Advanced Inertial Fusion Energy Target Designs and Driver Development
Controlled fusion has long been thought of as an ideal energy source—safe, clean, abundant, and dispatchable. Fusion is on the cusp of demonstrating net positive energy gain, spurring interest in both the public and private sectors to adopt a more aggressive development path toward a timely, grid-ready demonstration. A critical need today is to increase the performance levels and the number of lower-cost fusion approaches that might eventually lead to commercial fusion energy with competitive capital cost and levelized cost of energy. To address this need, the BETHE program supports (1) advancing the performance of earlier-stage, lower-cost concepts, (2) component-technology development to lower the cost of more-mature concepts, and (3) capability teams to assist multiple concept teams in theory, modeling, and diagnostic measurements.
Project Innovation + Advantages:
The University of Rochester Laboratory for Laser Energetics ($1.75M) and the Naval Research Laboratory (NRL) ($1.75M) will advance inertial fusion energy (IFE) by developing (1) innovative direct-drive, high-bandwidth, high-gain target designs using high-bandwidth laser technologies with < 1 MJ of laser input energy, and (2) high-efficiency, high-bandwidth IFE drivers to eventually enable experimental demonstration of the advanced target designs. The new laser-driver technologies, including both diode-pumped solid-state and excimer lasers, are expected to mitigate laser-plasma instabilities, potentially allowing for greater and more-symmetric energy coupling to the target. This work leverages the multiple decades of investment into inertial confinement fusion (ICF), which has achieved high values of fusion triple product, and will help place ICF on a path toward lower-cost IFE. The DOE Office of Science, Fusion Energy Sciences, is jointly supporting this work, contributing an additional $1.25M each to the University of Rochester and NRL.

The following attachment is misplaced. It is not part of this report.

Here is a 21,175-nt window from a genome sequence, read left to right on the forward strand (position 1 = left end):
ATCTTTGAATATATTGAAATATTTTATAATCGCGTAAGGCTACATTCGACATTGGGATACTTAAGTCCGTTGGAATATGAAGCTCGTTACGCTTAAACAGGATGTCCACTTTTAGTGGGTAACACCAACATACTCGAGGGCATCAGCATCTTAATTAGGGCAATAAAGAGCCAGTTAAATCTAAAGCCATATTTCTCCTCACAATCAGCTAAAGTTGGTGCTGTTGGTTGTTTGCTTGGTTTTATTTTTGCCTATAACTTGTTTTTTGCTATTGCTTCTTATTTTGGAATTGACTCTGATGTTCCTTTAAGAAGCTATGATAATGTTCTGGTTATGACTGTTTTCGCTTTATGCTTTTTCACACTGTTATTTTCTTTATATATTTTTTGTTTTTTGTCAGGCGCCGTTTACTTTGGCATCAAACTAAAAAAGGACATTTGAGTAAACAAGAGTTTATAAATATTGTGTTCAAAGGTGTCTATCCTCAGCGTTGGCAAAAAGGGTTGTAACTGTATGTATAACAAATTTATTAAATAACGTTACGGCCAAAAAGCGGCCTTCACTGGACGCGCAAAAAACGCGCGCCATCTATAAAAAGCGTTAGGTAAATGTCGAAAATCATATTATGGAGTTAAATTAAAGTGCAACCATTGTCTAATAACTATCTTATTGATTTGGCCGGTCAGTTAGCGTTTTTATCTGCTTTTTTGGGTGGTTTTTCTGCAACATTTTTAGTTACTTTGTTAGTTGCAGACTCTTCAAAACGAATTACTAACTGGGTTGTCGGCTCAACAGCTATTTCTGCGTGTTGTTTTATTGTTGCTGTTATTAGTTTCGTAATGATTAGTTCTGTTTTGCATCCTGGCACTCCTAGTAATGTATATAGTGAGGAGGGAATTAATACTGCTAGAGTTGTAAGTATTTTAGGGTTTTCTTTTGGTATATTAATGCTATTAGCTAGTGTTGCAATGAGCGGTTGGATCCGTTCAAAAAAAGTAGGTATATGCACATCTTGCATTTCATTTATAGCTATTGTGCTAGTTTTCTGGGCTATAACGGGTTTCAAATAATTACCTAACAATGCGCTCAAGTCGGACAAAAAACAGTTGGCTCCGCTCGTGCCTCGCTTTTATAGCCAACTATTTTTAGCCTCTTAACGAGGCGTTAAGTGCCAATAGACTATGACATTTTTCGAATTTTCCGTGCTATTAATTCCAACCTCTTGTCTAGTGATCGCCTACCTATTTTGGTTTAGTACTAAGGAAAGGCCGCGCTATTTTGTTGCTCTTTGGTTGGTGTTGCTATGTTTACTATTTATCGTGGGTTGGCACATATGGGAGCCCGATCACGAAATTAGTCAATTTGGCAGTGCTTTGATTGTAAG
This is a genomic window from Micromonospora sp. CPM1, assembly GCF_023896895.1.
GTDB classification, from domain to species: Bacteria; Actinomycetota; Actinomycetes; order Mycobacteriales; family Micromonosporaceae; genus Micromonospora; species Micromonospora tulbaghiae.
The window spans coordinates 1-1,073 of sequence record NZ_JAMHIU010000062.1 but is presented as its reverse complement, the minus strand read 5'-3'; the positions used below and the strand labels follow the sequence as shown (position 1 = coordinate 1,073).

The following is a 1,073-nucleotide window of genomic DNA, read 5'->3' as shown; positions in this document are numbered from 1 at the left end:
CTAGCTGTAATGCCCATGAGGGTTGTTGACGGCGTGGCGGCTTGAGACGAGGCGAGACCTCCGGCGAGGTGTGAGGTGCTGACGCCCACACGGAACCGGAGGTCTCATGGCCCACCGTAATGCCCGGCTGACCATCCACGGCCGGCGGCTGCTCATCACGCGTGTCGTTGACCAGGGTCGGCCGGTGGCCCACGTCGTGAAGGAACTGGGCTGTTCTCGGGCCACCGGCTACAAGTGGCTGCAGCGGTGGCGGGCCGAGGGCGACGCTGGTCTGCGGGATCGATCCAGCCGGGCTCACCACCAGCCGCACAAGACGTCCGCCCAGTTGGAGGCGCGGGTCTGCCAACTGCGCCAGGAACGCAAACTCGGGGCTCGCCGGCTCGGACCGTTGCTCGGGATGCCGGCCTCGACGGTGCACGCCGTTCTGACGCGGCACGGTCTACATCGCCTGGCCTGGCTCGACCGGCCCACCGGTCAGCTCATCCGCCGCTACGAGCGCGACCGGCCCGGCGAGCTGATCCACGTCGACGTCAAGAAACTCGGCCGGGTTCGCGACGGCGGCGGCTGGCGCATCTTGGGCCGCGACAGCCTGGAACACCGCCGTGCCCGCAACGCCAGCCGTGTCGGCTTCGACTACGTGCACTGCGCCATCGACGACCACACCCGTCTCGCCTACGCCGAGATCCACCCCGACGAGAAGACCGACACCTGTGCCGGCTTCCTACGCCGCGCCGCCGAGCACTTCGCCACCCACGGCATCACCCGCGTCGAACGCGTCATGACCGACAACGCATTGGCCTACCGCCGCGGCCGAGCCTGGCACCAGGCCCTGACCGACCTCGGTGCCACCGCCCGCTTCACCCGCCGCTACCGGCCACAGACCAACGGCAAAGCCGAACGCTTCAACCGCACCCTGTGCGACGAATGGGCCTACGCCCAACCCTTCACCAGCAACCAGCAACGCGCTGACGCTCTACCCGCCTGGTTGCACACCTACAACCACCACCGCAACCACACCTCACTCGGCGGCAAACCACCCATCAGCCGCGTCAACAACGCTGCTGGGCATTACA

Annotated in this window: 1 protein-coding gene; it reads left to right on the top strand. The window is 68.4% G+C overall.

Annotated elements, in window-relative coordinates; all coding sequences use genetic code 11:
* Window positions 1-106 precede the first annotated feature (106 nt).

Accelerating and lowering the costs of fusion development and eventual deployment will enable fusion energy to contribute to:
Fusion energy will ensure the U.S.’s technological lead and energy security.
Fusion energy will improve the chances of getting to cost-effective, net-zero carbon emissions, while minimizing pollution and avoiding long-lived radioactive waste.
As a disruptive technology, fusion energy will likely create new markets, opportunities, and export advantages for the U.S.